With Christmas looming on the horizon like a bedizened juggernaut, it’s time for some literary self-indulgence. Fortunately, Georgette Heyer was on hand with this lightweight, farcical and extremely silly Regency novel. It all begins with a meeting in the common room of a small country inn. Sir Gareth Ludlow is a debonair gentleman on his way to propose marriage to his old friend Hester. The unworldly Amanda ‘Smith’ is a teenage runaway with a head full of romantic novels, an overactive imagination and a habit of telling terrific fibs. Now, you may have jumped to certain conclusions on reading that, but it isn’t quite what you think. It’s all jolly good fun, even if it does descend further into absurdity than most of Heyer’s novels.
When Sir Gareth encounters Amanda, he immediately suspects that she’s up to mischief. In fact, he supposes she’s eloping. The truth, however, turns out to be far more complex, for Amanda has a cunning plan. Faced with her grandfather’s disapproval of her chosen beau, she has decided to go into hiding, thereby forcing him to agree to her marriage in order to get her back. Furnished with two band-boxes, a sprig-muslin gown and a straw hat, she plans to become a chambermaid or dairymaid or some such picturesque occupation. Sir Gareth, who is rather more practical at the advanced age of thirty-five, can see that this flibbertigibbet won’t last a minute out in the big, bad world. And so he does what any man of honour would do, and takes the friendless child under his wing. He will protect her, and get her home to her grandfather as soon as possible.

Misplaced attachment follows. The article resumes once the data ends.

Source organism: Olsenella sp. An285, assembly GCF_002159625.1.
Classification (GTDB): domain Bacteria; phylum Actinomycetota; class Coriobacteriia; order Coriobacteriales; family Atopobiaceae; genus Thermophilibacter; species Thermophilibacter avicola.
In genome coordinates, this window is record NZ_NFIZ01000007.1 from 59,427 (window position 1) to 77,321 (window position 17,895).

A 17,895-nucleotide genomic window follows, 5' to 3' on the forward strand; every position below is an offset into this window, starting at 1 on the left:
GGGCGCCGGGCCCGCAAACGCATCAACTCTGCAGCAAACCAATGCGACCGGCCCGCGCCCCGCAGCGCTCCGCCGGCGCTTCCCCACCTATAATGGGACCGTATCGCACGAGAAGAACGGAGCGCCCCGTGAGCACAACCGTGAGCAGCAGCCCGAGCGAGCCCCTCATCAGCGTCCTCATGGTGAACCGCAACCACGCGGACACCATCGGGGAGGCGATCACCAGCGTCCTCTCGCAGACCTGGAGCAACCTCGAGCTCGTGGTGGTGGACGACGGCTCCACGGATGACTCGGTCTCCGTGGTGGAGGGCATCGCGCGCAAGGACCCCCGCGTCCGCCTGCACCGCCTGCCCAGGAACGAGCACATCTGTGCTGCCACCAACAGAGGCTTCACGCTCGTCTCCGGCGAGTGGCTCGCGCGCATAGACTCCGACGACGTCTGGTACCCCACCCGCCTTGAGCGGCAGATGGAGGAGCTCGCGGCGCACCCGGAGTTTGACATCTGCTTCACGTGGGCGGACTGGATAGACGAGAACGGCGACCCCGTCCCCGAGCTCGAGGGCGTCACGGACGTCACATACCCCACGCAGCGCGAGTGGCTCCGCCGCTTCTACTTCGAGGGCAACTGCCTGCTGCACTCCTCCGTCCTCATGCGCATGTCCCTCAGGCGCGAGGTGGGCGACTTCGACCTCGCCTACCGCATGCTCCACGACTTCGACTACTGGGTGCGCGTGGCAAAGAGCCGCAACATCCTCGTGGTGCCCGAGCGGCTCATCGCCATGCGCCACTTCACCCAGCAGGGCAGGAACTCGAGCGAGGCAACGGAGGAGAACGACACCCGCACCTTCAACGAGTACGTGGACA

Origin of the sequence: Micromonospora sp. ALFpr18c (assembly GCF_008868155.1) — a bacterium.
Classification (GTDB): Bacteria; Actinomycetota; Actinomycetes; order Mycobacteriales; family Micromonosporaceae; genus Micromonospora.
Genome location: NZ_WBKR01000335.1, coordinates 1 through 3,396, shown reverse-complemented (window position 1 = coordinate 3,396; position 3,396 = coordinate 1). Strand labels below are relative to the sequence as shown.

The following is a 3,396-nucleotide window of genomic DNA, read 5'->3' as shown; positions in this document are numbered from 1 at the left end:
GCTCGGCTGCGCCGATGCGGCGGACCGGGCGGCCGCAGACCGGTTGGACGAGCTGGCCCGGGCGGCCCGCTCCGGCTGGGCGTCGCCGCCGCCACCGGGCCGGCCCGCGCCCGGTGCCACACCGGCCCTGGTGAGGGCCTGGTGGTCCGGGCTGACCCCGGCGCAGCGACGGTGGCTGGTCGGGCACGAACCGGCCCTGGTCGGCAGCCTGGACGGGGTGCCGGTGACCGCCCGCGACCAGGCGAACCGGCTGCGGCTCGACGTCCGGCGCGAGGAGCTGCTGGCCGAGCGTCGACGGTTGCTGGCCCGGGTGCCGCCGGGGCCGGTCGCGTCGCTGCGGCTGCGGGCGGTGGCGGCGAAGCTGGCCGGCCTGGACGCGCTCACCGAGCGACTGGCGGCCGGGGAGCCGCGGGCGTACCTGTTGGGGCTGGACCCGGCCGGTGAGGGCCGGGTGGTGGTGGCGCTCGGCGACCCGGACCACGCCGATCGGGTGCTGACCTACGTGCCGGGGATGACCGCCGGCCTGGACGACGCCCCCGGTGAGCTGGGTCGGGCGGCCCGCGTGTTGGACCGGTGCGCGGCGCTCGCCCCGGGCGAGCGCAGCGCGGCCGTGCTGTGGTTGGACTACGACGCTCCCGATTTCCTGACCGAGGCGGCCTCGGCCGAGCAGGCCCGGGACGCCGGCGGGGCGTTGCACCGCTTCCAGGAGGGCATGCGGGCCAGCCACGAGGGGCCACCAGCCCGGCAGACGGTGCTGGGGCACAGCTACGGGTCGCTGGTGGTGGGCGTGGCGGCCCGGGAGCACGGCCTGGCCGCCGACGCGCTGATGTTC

Unfortunately, Amanda refuses to tell Sir Gareth her real surname. Furthermore, she has an irritating habit of trying to escape from him in order to fulfil her romantic destiny. In exasperation, Sir Gareth takes her along with him to Hester’s house – where his arrival in the company of a very young and very pretty girl ruffles predictable feathers. As Hester’s rather slimy uncle develops an interest in the nubile Amanda, Sir Gareth tries to come up with a workable plan to save the girl from ruining her reputation, while getting her out of his hair as soon as possible. His noble efforts are derailed by an increasingly surreal sequence of events, involving escapes, abductions, kittens, fake highwaymen and more dreamy, unrealistic teenagers than one man can reasonably be expected to deal with.
There’s no doubt that this is a riot, but it isn’t one of Heyer’s best precisely because it is so over-the-top. Furthermore, the characters aren’t quite developed enough to be plausible, especially the women (and that’s a surprise, because so many of Heyer’s heroines are smart and shrewd rather than simply shrewish, as Amanda frequently was here). Sir Gareth is a veritable parfait knight; Amanda an incorrigible goose; and Hester is so very self-effacing that I had no mental image of her whatsoever, except a conviction that she probably wears a lot of grey. The ending is abrupt and rather unsatisfactory, and seemed to have been shoehorned in.
Not as wonderful as Sylvester, therefore, but a perfectly good call if you really don’t want to have to think and simply desire a taste of something frivolous and flippant.